According to SIP, roughly all of Border Guard’s applications for placing or extending the detention were accepted by the courts. In only 7 cases out of 132, the courts of second instance overruled or changed the decisions which is about 5.5% of cases.[10]

According to SIP, in 2020 foreigners received court decisions on extension of their stay in a detention centre only after the time for which they were placed in centre had expired or just before it expired.[11]

Previously the Border Guard had been requested by the District Court of Biała Podlaska to submit motions for prolongation of detention in due time. In 2021 the Border Guard complied with this requirement and motions were submitted at least seven days -two weeks before the end day of detention.[12]

Every person is entitled to compensation and redress for wrongful detention from the State Treasury.[13] In 2020, SIP represented two families and a man whose cases are pending before the Regional Court of Warsaw and Olsztyn.[14] In one of these cases, Court granted a compensation to the victim of violence in the amount of 90,000 PLN (around 19,600 Euros). The HFHR had two such cases in the Regional Court of Warsaw (pending as of February 2021) and in Radom. In the latter case, the foreigner, citizen of Congo was detained despite the fact that Border Guards identified him as a victim of violence from the very beginning. He was released from detention centre on the base of the court decision 3 months later. The court granted a compensation of 39,000 PLN (8,500 Euros) based on the documents presented with the compensation motion.[15] The judgment was upheld in February 2021.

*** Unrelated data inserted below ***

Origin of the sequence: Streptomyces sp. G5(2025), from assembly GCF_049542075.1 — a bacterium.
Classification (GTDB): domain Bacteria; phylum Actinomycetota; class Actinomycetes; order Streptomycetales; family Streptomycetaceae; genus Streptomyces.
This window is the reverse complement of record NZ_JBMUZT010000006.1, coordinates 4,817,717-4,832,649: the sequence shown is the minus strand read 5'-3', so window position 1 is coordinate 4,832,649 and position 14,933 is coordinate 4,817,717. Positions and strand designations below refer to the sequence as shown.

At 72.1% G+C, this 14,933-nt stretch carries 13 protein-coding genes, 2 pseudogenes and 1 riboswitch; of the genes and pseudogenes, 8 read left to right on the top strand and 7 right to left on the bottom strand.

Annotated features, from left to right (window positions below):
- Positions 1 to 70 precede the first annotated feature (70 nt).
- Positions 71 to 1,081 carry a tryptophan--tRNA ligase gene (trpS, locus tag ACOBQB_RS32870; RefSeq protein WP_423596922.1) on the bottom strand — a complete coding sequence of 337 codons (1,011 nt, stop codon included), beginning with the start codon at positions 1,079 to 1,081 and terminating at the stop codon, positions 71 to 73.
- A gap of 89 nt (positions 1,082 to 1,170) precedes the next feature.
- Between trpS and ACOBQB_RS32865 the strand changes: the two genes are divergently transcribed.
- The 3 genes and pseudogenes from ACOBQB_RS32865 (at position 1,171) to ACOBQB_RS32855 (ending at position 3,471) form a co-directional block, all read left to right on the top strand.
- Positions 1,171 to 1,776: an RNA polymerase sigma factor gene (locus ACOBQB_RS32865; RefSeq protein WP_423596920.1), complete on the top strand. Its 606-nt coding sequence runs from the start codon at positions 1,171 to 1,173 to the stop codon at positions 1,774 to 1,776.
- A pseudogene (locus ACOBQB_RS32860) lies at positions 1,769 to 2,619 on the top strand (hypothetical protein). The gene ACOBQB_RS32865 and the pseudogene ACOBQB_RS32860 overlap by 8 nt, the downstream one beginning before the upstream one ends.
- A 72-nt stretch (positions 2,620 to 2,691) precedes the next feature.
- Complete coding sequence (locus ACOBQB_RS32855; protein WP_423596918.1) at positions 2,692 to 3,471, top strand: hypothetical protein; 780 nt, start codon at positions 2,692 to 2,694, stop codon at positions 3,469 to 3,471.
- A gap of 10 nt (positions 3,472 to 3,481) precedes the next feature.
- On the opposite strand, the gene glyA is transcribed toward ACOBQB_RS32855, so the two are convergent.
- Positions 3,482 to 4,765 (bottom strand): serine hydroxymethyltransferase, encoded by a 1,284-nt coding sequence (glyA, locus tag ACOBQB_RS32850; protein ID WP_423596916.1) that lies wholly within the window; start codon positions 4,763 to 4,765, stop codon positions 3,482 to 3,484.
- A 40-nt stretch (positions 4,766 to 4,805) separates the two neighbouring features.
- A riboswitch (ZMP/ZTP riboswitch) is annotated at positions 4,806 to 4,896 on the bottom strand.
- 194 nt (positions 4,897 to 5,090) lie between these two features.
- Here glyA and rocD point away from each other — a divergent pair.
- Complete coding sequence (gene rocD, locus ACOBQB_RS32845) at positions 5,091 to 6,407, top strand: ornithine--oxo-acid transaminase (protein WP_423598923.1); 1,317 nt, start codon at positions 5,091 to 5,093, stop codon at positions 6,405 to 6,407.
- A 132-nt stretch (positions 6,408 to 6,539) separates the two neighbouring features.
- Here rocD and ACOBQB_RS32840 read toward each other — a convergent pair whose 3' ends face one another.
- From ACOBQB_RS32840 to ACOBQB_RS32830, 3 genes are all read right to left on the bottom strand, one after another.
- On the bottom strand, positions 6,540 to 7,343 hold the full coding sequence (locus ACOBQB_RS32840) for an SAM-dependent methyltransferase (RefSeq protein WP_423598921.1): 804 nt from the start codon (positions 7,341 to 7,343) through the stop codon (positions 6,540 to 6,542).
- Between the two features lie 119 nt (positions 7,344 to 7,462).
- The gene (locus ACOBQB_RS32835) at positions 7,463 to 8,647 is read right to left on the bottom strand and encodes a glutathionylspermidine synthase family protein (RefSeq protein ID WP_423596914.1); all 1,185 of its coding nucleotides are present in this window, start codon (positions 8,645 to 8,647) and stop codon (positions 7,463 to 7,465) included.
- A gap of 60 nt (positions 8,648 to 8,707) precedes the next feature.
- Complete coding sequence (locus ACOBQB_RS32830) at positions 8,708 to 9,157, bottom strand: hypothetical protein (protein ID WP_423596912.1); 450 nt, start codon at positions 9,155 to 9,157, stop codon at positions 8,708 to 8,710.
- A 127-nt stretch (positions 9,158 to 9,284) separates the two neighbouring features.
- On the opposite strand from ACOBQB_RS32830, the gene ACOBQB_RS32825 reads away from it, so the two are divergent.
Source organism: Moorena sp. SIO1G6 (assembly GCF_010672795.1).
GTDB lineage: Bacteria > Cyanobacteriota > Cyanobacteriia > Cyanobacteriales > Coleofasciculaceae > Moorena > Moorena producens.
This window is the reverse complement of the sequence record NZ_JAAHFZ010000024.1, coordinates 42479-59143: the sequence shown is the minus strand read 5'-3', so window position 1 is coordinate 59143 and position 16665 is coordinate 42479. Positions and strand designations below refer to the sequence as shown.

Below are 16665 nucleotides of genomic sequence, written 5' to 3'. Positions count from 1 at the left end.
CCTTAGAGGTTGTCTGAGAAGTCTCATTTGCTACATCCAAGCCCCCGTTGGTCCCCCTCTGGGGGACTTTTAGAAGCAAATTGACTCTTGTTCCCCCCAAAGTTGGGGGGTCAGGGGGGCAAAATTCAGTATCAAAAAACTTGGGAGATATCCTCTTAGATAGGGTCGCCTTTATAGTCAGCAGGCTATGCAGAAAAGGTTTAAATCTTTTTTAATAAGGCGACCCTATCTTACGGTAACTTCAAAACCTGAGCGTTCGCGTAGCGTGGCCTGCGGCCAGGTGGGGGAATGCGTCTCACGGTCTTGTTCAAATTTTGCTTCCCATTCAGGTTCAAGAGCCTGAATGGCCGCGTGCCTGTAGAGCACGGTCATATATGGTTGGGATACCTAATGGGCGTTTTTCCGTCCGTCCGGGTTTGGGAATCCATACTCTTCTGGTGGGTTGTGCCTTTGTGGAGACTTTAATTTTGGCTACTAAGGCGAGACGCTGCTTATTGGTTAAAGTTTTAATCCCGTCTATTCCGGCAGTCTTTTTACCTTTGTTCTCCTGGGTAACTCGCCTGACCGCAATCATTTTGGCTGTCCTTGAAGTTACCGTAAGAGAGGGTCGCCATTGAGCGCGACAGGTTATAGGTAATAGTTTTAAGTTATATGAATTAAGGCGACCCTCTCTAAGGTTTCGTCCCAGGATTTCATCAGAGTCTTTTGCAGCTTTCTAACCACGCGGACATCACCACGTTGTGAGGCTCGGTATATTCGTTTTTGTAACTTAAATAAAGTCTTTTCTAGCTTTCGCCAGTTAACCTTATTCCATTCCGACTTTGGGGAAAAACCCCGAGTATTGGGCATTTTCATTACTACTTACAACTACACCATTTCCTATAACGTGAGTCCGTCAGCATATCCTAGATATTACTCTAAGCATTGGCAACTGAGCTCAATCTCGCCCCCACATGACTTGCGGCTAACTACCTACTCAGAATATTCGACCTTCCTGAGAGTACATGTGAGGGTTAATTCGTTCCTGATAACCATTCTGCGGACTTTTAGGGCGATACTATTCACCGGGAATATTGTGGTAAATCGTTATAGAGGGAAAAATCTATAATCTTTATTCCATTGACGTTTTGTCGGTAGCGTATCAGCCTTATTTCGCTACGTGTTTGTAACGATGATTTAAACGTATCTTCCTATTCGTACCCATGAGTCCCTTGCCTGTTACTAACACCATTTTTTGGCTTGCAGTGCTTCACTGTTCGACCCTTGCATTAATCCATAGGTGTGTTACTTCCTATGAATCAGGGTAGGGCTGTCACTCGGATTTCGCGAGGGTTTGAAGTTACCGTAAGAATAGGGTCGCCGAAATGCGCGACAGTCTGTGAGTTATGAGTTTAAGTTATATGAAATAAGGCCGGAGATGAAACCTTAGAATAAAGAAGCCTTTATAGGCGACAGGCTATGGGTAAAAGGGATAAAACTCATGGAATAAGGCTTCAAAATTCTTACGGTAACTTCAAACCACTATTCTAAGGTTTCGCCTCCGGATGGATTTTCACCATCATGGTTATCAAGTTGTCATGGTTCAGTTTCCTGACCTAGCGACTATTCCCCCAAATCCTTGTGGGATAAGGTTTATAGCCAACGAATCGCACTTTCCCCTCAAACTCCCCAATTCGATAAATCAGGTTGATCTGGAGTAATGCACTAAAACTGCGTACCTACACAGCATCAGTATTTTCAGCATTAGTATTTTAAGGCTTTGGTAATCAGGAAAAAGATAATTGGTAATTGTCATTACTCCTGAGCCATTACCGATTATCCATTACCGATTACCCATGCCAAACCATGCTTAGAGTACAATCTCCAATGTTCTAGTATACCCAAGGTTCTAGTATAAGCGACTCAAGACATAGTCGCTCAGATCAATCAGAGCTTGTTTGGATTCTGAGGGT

[1] Article 89(4) Law on Protection.

[2] Article 88b(1) Law on Protection.

[3] CPT Report 2018, available at: https://bit.ly/2HVZItc, 20.

[4] Article 88b(3) Law on Protection; Article 403(8) Law on Foreigners.

[5] Courts interpret differently the law in this matter – some claim that 7 days should be counted from the day of the pronouncement of the court ruling about placing the foreigner in the detention centre, some that it should be counted from the day the translated ruling is delivered to a foreigner in writing – T. Sieniow, op. cit., 54.

[6] Article 88b(3)Law on Protection; Article 403(8)Law on Foreigners.

[7] Only in one case in Regional Court in Olsztyn appointed a psychologist in a detention case, Information provided by the Regional Court in Olsztyn January 2022.

[8] Information provided by Regional Court in Białystok for SIP, 21 January 2022, Regional Court in Olsztyn, 21 January 2022, Regional Court in Lublin 17 January 2022, in Radom 19 January 2022, in Zielona Góra Warszawa Praga Południe 21 January 2022, Warszawa 21 January 2022,

[9] Information provided by the Association for Legal Intervention, February 2021.

[10] Legal Intervention Association (SIP), Raport SIP w działaniu, Prawa cudzoziemców w Polsce w 2020 r. [Report SIP in action. Rights of foreigners in Poland in 2020], available (PL) at https://bit.ly/3pmM6dS.

[11] Legal Intervention Association (SIP), Raport SIP w działaniu, Prawa cudzoziemców w Polsce w 2020 r. [Report SIP in action. Rights of foreigners in Poland in 2020], available (PL) at https://bit.ly/3pmM6dS.

[12] Information provided by different branches of Border Guard, letter, January -February 2022.

[13] Article 407 Law on Foreigners.

[14] Information provided by the Association for Legal Intervention, February 2021.

[15] Regional Court in Radom, II Ko 23/16/

Table of contents

  • Statistics
  • Overview of the legal framework
  • Overview of the main changes since the previous report update
  • Asylum Procedure
  • Reception Conditions
  • Detention of Asylum Seekers
  • Content of International Protection
  • ANNEX I – Transposition of the CEAS in national legislation